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Latest Cardiff University Stories

2014-04-30 10:11:40

New research indicates that hormone disrupting pollutants are affecting the health and development of wild birds nesting along the urban rivers of South Wales. Findings published today in the Environmental Toxicology and Chemistry journal reveal that chicks of the Eurasian Dipper – a river bird that feeds exclusively on insects and fish in upland streams – are underweight compared to their rural counterparts. Also of concern is that birds nesting in urban rivers have altered hormone...

2014-02-07 13:00:08

Insulin use to treat type 2 diabetes trebles over 20 years "Understanding the pattern of insulin use is limited by a lack of data characterizing the prevalence of insulin use in the UK," according to Craig Currie, Professor of Applied Pharmacoepidemiology at Cardiff University's School of Medicine, who led the study alongside colleagues from the University of Bristol. "Given the limitations, our study sought to calculate – for the first time – the best possible estimate of the rates...

2014-01-27 13:31:57

Compound trialed on mice showed a complete halt in spread of metastatic tumors Researchers at Cardiff University are developing a novel compound known to reverse the spread of malignant breast cancer cells. The vast majority of deaths from cancer result from its progressive spread to vital organs, known as metastasis. In breast cancer up to 12,000 patients a year develop this form of the disease, often several years after initial diagnosis of a breast lump. In a recent series of...

2013-09-30 10:12:12

Combining traditional forms of Chinese and Western medicine could offer new hope for developing new treatments for liver, lung, colorectal cancers and osteosarcoma of the bones. Experts from Cardiff University's School of Medicine have joined forces with Peking University in China to test the health benefits of a traditional Chinese medicine. The team also set-out to examine how by combining it with more traditional methods like Chemotherapy could improve patient outcomes and...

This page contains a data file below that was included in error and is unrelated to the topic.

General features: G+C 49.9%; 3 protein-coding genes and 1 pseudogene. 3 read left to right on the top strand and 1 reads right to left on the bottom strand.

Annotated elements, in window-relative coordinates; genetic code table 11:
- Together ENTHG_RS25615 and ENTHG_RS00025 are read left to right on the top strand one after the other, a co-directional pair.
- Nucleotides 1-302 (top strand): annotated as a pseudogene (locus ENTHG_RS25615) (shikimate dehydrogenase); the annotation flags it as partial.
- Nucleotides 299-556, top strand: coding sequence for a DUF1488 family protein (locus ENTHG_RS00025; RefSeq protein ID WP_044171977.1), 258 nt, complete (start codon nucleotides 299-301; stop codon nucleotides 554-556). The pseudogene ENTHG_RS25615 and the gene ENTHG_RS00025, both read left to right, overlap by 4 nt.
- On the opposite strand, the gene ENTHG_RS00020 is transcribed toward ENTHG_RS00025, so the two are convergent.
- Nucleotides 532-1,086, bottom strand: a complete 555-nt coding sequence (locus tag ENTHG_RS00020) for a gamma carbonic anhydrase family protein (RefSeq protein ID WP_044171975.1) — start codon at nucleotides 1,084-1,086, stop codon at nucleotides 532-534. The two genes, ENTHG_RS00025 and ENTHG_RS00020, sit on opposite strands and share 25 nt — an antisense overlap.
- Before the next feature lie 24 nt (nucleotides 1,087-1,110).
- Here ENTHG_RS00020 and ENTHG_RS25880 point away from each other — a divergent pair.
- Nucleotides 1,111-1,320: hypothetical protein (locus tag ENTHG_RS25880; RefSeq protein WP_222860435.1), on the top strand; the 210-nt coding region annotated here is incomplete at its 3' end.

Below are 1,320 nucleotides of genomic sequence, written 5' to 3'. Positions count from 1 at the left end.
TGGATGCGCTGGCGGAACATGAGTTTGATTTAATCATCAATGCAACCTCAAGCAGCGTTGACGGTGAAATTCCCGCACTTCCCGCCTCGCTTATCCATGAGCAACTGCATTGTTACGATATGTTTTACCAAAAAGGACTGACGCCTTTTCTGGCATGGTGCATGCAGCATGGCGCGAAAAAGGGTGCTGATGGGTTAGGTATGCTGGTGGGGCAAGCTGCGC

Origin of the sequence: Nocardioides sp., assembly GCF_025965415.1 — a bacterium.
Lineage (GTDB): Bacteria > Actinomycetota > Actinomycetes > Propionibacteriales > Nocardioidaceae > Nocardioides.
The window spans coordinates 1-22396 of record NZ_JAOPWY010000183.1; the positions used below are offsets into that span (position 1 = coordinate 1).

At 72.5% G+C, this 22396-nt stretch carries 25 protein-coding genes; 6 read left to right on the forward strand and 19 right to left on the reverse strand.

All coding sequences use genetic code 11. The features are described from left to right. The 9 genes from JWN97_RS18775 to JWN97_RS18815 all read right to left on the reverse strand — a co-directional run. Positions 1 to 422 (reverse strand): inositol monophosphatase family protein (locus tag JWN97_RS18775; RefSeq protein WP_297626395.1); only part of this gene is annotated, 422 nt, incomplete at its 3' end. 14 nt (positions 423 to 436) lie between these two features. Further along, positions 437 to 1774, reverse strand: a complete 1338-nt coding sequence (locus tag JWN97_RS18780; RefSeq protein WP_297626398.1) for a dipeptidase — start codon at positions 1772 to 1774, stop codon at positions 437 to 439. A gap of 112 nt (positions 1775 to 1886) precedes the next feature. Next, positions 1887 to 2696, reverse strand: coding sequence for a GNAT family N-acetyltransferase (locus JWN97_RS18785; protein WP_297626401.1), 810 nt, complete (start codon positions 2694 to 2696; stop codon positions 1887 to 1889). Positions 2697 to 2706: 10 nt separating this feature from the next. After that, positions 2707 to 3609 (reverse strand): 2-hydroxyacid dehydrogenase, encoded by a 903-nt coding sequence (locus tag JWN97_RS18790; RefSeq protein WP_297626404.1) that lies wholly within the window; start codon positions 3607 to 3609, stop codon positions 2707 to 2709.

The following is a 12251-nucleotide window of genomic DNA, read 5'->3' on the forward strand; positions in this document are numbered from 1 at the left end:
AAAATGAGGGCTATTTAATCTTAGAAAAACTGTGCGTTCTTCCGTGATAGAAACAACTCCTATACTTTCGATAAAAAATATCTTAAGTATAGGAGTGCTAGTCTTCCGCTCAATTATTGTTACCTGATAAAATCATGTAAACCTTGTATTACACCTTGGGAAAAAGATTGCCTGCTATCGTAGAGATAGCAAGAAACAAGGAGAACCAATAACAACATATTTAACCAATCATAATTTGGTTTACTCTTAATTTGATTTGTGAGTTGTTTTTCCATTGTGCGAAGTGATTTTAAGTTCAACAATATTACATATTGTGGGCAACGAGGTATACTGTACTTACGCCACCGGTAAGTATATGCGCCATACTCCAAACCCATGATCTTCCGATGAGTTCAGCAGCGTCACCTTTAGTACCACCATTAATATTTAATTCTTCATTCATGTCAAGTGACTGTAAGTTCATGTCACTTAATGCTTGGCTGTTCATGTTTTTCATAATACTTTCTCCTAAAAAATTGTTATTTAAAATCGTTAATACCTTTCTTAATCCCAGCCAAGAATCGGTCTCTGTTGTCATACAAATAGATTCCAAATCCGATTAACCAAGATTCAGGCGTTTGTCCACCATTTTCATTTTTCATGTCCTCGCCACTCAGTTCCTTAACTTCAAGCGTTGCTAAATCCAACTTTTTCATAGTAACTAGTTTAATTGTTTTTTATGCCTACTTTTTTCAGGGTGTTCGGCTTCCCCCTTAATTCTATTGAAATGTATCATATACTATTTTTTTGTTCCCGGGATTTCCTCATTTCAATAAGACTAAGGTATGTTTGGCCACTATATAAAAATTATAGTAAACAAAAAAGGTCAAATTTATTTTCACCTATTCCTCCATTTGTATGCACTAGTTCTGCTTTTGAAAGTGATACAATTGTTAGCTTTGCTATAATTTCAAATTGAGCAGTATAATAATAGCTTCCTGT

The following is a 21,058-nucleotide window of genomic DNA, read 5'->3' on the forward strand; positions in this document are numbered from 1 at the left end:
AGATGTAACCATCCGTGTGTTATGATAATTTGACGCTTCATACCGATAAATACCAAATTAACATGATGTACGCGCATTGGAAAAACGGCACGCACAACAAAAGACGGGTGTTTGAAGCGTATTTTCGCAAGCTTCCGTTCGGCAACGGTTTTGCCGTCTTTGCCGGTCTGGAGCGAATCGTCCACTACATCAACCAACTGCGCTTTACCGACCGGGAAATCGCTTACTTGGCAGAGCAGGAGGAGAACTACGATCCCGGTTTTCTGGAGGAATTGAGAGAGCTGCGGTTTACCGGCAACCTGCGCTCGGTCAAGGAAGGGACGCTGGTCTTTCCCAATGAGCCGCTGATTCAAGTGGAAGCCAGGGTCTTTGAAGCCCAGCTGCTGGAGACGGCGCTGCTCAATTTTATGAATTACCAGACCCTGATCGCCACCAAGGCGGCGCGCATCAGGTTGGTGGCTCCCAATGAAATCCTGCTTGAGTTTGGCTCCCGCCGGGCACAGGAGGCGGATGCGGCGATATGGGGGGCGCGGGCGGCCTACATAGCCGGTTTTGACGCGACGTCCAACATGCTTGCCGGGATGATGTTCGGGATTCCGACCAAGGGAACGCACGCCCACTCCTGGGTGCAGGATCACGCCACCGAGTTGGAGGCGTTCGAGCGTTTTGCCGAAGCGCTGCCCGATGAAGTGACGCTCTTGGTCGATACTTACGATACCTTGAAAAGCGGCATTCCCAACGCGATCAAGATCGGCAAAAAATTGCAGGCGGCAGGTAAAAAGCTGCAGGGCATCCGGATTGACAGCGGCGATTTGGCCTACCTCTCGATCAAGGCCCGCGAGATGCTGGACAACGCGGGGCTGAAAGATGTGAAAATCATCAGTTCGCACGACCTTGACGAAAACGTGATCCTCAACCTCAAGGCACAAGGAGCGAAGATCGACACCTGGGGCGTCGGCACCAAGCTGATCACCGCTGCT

2013-08-07 10:25:51

Research links hormonal imbalance in the placenta to anxiety and possible vulnerability to poor mental health in mice Adults could be at greater risk of becoming anxious and vulnerable to poor mental health if they were deprived of certain hormones while developing in the womb according to new research by scientists at Cardiff and Cambridge universities. New research in mice has revealed the role of the placenta in long-term programming of emotional behaviour and the first time...

2013-04-24 10:46:43

Infants who sweat less in response to scary situations at age 1 show more physical and verbal aggression at age 3, according to new research published in Psychological Science, a journal of the Association for Psychological Science. Lower levels of sweat, as measured by skin conductance activity (SCA), have been linked with conduct disorder and aggressive behavior in children and adolescents. Researchers hypothesize that aggressive children may not experience as strong of an emotional...

2012-11-13 10:11:24

A new study has found Acute Myeloid Leukaemia (AML) patients given a new type of 'smart drug' in addition to chemotherapy treatment are 22 per cent less likely to relapse and around 13 per cent less likely to die from their disease. The results are from a major phase III Cancer Research UK-funded trial led by Cardiff University. Of the 1,115 patients who took part in the trial, 68 per cent relapsed on the new treatment within three years, compared with 76 per cent of those who had the...

2012-09-08 23:00:19

On the heels of Tropical Storm Isaac, the Children of Haiti Project (COHP), a school in Port-au-Prince dedicated to educating victims of the 2010 earthquake, receives donation from Purple Cake Day Charity. Hyannis, MA (PRWEB) September 07, 2012 More than two years after the devastating earthquake that hit Haiti, COHP, (Children of Haiti Project), a school created by a community of international schools and organizations, received much needed funds from Purple Cake Day, another organization...

2012-06-15 14:27:18

An unexpected discovery of how the body controls cell death has revealed a potential new therapeutic target. A research team based at Cardiff University's School of Biosciences has already revealed the mechanism by which high alcohol intake can induce pancreatitis and its progression to pancreatic cancer. Now a new study, published in Current Biology, reveals a hitherto unknown interaction between two well known molecules, which has important implications for our understanding of...


Word of the Day
jument
  • A beast of burden; also, a beast in general.
'Jument' ultimately comes from the Latin 'jugum,' yoke.
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